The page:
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Fans of Agatha Christie’s Hercule Poirot mysteries may recall that the French detective had a sweet tooth, even when it came to drinks, and was partial to Crème de Menthe and Sirop de cassis.

Although this apéritif of summer berries contains the concentrated blackcurrant flavor Poirot loved, it is in the form of the liqueur, Crème de cassis, instead of the nonalcoholic fruit syrup.  And perhaps, if offered a Cocktail Cassis Fruits des bois, the great Poirot would have requested a few spoonfuls of sugar in his glass, for the sweetness in this drink is not very pronounced.

Cocktail Cassis Fruits des bois (for almost 1 liter (4 cups), or about enough for 8 drinks)

Note: To print this recipe, or any other diplomatickitchen recipe, go to the bottom of the page, at the end of the post, and click on the icon: Print & PDF. You will have the option of printing in smaller text size and without photos.

Ingredients:  Measurements are given in metric units and the closest American equivalents.

  • 300 grams (10 ounces) of frozen Fruits des bois:  The terms ‘Fruits des bois’ (fruits of the forest) and ‘Fruits rouges’ (red fruits) are interchangeable.  You may find either label on a package of these mixed fruits.  Many different varieties are included in the list of berries classified as ‘fruits de bois’:  blackberries, blueberries, raspberries, red and black currants–to name a few.  The pictured drink is made from a mixture of frozen red and blackcurrants, strawberries, raspberries, and blueberries.  Any combination which includes currants will make a similar, good drink.   Using only a couple of different berries from packs of single frozen fruits would also work well–for example, mixing frozen redcurrants and frozen blackberries.
  • 350 milliliters of dry White Wine, chilled (1 and 1/2 cups)
  • 350 milliliters of dry Champagne, chilled–or any dry sparkling White Wine (1 and 1/2 cups).  Given the cost of Champagne, the dk recommends using a dry sparkling white wine for this mixed drink.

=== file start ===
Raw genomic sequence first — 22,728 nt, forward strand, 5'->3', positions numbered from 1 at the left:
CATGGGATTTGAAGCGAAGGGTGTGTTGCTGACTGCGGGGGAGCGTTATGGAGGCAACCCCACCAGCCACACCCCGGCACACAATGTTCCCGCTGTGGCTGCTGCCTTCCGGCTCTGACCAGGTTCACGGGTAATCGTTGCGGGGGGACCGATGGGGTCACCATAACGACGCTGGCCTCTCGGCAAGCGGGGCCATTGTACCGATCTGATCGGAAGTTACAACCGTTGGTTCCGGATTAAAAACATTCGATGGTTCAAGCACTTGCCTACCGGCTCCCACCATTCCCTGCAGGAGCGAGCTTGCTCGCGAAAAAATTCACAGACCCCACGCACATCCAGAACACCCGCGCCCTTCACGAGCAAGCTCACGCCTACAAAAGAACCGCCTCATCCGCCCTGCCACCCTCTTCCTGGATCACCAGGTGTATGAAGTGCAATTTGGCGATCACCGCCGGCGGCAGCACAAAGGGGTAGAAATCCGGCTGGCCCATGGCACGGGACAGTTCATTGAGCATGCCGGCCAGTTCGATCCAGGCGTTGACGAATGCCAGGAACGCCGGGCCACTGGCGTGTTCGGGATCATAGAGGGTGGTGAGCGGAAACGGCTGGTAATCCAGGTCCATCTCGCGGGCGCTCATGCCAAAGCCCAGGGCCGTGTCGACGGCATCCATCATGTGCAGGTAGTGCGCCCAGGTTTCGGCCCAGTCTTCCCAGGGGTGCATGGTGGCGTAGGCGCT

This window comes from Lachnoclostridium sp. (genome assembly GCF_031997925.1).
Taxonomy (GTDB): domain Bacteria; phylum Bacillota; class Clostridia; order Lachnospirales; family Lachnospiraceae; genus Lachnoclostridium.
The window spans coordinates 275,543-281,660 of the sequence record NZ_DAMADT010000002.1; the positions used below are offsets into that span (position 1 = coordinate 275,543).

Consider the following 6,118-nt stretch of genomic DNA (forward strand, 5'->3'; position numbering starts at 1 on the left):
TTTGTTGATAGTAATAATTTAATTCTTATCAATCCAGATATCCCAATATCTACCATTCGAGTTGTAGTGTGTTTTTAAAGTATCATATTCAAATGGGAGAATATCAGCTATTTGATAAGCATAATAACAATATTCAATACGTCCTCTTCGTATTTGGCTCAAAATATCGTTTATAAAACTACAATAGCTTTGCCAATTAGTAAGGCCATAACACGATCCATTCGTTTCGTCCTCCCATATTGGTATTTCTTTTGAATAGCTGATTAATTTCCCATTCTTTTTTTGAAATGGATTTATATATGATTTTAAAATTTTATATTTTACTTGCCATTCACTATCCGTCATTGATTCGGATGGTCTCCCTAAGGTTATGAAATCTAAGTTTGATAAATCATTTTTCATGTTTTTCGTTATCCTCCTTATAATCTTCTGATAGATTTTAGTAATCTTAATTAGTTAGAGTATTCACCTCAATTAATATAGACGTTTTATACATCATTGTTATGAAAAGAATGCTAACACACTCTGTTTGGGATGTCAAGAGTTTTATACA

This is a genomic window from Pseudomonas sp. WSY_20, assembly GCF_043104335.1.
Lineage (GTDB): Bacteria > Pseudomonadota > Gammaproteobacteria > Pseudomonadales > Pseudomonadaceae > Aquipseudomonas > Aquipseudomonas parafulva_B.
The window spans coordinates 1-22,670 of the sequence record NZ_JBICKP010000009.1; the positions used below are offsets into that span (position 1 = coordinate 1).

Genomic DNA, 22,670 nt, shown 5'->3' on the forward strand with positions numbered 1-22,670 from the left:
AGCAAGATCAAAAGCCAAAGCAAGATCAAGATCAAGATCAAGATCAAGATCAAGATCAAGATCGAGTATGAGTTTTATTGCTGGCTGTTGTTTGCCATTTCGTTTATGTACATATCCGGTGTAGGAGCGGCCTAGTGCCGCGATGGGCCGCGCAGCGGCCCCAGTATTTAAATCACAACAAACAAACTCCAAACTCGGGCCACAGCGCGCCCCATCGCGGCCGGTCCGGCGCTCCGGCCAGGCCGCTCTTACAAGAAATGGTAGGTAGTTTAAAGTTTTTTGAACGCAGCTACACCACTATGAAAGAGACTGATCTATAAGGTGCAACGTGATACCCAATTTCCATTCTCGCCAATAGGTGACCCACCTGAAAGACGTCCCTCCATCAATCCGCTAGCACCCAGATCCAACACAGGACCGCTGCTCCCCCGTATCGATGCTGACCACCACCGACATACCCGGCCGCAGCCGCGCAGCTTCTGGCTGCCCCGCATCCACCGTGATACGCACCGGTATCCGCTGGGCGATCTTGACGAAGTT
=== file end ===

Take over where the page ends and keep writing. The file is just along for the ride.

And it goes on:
• 100 milliliters of Crème de cassis (1/3 cup)
  • Optional Decoration:  sprigs of fresh Mint


  • a Blender or a Food Processor
  • a Large Pitcher and a Whisk
  • a Large Bowl
  • a Large Strainer
  • a Wooden Spoon, or any large spoon or stiff Spatula

1.  Place a strainer over a large bowl and fill the strainer with the frozen fruit.  Thaw the fruit, collecting the juices that drip from them in the bowl.

2.  Place the fruit and juices in a blender or processor.  Set the bowl and strainer aside to use again momentarily, and purée the berries.  If you are using a blender, after transferring the fruit purée back to the strainer, rinse the container and set it aside to mix the cocktail in later.  (While a processor purées the berries just fine, it may not process the quantity of liquid required for this cocktail without leaking.)

3.  Pour the berry purée back into the large strainer and strain the purée into the bowl below it by stirring it through the holes of the strainer with a spoon or spatula.

4.  Put the strained purée back in the blender.  Add the white wine and Champagne or sparkling wine and blend everything together.  Alternatively, whisk together the berry purée and both wines in a pitcher or a bowl.

5.  Pour the cocktail into glasses, decorate with sprigs of mint if you like, and serve.

A Note:  Cocktail Cassis Fruits des bois is served with the savoury second half of the Occasional Menu:  Hungarian ‘Ten O’Clocks’ ~ a Tizórai.

An Acknowledgement:  Cocktail Cassis Fruits des bois is adapted from a recipe for a fresh redcurrant cocktail, Cassiskaland, in the Hungarian cooking journal Konyha Magazin (July-August 2001).

© Elizabeth Laeuchli, the diplomatickitchen, 2011-2012